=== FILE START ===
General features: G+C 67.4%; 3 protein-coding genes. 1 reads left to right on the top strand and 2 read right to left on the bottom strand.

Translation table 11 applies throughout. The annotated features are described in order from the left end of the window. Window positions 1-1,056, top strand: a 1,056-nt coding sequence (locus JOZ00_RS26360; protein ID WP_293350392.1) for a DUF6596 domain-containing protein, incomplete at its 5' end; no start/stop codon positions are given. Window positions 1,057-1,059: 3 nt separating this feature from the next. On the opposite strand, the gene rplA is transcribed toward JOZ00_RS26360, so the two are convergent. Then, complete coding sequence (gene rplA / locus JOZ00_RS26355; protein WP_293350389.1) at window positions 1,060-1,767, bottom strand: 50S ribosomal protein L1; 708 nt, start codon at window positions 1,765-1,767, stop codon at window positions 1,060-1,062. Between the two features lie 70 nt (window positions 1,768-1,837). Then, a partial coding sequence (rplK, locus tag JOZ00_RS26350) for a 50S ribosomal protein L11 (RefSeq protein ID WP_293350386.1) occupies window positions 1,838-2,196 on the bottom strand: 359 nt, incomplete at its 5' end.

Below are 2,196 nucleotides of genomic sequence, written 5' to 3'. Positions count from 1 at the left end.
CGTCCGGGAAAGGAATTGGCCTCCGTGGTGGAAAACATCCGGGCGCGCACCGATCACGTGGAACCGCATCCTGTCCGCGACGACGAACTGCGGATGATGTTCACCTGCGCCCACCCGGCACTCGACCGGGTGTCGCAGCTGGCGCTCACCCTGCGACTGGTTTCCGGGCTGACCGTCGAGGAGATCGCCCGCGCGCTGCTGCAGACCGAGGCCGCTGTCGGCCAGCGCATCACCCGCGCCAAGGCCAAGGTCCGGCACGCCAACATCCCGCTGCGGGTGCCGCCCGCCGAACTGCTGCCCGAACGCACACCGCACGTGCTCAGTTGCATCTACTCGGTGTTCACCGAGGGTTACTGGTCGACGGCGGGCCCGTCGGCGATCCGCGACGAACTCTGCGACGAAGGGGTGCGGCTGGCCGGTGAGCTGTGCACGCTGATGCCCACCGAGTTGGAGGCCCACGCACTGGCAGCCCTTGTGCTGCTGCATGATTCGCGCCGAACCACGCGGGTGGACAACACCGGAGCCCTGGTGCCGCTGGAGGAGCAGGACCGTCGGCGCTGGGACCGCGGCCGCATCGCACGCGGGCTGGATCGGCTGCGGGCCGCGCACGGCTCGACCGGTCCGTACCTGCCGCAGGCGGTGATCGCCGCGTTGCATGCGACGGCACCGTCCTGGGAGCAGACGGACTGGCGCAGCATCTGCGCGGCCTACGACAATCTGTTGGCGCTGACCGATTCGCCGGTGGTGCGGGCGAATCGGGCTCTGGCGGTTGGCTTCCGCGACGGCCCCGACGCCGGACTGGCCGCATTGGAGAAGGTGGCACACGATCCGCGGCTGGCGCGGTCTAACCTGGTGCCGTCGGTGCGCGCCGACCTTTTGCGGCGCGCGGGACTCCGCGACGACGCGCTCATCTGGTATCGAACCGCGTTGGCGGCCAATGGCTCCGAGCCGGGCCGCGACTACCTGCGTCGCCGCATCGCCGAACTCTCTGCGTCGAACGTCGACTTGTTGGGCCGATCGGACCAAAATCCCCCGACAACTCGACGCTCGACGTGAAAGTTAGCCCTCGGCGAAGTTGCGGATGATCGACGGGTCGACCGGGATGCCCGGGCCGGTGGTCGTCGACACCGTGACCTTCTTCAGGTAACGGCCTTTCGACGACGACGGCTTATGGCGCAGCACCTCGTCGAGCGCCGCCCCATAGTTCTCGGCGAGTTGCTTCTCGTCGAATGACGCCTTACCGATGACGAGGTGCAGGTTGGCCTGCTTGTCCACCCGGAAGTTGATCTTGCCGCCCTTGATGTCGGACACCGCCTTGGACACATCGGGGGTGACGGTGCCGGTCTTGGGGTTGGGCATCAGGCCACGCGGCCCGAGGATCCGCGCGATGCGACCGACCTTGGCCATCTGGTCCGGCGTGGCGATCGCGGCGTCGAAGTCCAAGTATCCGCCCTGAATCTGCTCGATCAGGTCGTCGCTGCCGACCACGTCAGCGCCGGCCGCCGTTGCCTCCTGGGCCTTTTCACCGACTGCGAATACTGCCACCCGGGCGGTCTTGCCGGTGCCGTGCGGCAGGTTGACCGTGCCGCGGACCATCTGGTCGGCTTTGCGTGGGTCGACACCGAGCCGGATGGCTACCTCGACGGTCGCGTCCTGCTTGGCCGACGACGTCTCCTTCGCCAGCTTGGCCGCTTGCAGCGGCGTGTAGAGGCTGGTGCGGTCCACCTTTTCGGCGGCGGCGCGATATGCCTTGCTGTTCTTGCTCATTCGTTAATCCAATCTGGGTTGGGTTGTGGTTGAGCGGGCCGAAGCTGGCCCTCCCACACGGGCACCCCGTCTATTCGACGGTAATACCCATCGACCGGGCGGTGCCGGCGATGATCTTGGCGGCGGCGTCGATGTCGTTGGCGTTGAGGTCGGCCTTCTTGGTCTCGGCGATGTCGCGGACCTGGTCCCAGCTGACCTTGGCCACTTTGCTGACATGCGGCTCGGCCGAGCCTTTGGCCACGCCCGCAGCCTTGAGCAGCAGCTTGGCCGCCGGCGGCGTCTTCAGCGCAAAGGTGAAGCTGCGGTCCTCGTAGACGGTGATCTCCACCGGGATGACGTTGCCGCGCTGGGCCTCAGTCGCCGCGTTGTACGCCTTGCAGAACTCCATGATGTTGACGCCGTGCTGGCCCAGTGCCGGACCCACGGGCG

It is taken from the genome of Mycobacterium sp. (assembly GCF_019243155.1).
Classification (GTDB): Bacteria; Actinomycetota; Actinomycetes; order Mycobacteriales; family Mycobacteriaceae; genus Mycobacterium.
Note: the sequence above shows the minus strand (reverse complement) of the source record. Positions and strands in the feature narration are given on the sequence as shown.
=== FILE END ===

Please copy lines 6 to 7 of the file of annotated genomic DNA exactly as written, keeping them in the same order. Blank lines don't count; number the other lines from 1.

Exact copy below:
Classification (GTDB): Bacteria; Actinomycetota; Actinomycetes; order Mycobacteriales; family Mycobacteriaceae; genus Mycobacterium.
Note: the sequence above shows the minus strand (reverse complement) of the source record. Positions and strands in the feature narration are given on the sequence as shown.